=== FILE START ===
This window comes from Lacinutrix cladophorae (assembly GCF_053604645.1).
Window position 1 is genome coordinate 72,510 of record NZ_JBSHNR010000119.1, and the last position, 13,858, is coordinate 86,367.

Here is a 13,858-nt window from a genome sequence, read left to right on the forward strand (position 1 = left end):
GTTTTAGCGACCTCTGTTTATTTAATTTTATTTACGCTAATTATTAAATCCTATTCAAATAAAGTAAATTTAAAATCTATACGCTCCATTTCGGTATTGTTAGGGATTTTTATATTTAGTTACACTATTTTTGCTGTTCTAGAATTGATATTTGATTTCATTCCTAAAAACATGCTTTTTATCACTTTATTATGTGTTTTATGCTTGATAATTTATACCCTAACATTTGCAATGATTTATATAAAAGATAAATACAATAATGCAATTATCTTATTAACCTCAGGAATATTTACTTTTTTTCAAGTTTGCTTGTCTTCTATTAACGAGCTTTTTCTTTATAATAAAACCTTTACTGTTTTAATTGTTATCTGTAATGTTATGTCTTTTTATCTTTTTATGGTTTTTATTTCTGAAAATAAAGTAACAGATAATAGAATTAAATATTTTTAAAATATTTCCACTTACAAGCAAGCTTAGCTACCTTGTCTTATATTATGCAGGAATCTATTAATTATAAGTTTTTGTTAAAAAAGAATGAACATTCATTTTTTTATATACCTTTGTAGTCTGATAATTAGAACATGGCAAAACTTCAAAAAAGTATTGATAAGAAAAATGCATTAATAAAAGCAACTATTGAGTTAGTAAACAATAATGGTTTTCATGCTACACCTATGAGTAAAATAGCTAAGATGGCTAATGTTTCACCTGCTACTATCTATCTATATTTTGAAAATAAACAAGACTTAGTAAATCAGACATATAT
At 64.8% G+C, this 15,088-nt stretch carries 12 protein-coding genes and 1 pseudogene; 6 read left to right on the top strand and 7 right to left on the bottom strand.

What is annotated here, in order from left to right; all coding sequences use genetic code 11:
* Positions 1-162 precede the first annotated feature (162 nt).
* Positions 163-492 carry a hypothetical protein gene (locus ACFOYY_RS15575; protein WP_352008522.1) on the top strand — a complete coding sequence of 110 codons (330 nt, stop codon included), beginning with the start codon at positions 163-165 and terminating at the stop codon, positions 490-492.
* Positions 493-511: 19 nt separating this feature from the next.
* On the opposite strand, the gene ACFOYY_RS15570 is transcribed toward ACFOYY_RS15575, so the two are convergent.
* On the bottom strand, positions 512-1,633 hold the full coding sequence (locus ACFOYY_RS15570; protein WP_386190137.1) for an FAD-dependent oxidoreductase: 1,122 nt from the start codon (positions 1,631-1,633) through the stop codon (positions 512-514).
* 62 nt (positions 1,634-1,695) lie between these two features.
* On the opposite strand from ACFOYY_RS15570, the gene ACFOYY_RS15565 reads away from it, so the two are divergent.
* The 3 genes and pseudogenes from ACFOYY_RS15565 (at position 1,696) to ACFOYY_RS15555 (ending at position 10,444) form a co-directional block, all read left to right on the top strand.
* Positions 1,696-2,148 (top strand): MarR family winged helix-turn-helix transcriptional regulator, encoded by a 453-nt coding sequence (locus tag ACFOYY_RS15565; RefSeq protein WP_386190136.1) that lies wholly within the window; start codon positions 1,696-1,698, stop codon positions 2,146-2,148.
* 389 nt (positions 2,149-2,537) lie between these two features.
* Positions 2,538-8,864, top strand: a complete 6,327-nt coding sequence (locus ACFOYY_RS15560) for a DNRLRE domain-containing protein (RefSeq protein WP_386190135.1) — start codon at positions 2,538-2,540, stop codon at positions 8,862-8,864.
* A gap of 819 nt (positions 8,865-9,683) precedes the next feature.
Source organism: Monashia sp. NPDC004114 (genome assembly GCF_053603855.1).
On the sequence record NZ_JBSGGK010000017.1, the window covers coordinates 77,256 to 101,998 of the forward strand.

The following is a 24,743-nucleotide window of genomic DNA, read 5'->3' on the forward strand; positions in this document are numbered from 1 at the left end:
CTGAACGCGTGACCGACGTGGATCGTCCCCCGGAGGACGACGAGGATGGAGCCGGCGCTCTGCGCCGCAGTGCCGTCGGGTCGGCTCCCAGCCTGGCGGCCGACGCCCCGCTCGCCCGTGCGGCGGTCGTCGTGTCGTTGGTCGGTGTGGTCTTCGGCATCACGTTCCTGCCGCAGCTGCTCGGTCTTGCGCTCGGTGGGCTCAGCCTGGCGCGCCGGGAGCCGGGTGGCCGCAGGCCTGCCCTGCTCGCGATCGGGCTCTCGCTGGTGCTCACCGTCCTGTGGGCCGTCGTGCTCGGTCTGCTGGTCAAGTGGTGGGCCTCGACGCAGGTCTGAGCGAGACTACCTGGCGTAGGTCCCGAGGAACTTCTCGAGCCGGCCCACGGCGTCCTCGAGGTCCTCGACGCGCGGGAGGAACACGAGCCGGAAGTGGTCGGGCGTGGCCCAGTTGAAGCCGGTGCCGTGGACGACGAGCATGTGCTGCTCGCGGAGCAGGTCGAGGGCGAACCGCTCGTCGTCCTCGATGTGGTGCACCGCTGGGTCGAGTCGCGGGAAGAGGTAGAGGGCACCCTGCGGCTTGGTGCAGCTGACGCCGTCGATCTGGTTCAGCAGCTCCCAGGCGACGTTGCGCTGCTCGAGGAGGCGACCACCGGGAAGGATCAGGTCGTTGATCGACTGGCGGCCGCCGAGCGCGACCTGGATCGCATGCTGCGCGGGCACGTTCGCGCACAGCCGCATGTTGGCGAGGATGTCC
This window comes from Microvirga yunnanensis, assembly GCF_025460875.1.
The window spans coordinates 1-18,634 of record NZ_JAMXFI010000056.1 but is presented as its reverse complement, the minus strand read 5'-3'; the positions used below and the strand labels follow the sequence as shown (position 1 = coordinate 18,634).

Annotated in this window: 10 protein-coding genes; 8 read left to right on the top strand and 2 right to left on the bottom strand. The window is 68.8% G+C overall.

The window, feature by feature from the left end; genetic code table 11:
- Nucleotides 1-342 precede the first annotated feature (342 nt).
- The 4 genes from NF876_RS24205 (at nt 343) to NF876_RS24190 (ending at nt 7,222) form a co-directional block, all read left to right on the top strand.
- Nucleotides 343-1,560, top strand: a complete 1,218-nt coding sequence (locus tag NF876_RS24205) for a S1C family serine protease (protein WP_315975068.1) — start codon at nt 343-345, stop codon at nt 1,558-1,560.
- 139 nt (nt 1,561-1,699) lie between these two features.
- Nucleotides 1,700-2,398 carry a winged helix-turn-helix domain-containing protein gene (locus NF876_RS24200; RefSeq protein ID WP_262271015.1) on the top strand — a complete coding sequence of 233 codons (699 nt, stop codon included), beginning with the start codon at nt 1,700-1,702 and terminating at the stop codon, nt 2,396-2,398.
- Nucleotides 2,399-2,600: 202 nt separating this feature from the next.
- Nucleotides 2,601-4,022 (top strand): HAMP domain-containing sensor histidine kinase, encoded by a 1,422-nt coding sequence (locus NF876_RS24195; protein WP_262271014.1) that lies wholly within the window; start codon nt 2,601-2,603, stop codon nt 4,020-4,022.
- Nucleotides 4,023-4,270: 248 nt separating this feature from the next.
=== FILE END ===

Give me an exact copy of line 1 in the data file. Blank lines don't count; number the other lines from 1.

This window comes from Lacinutrix cladophorae (assembly GCF_053604645.1).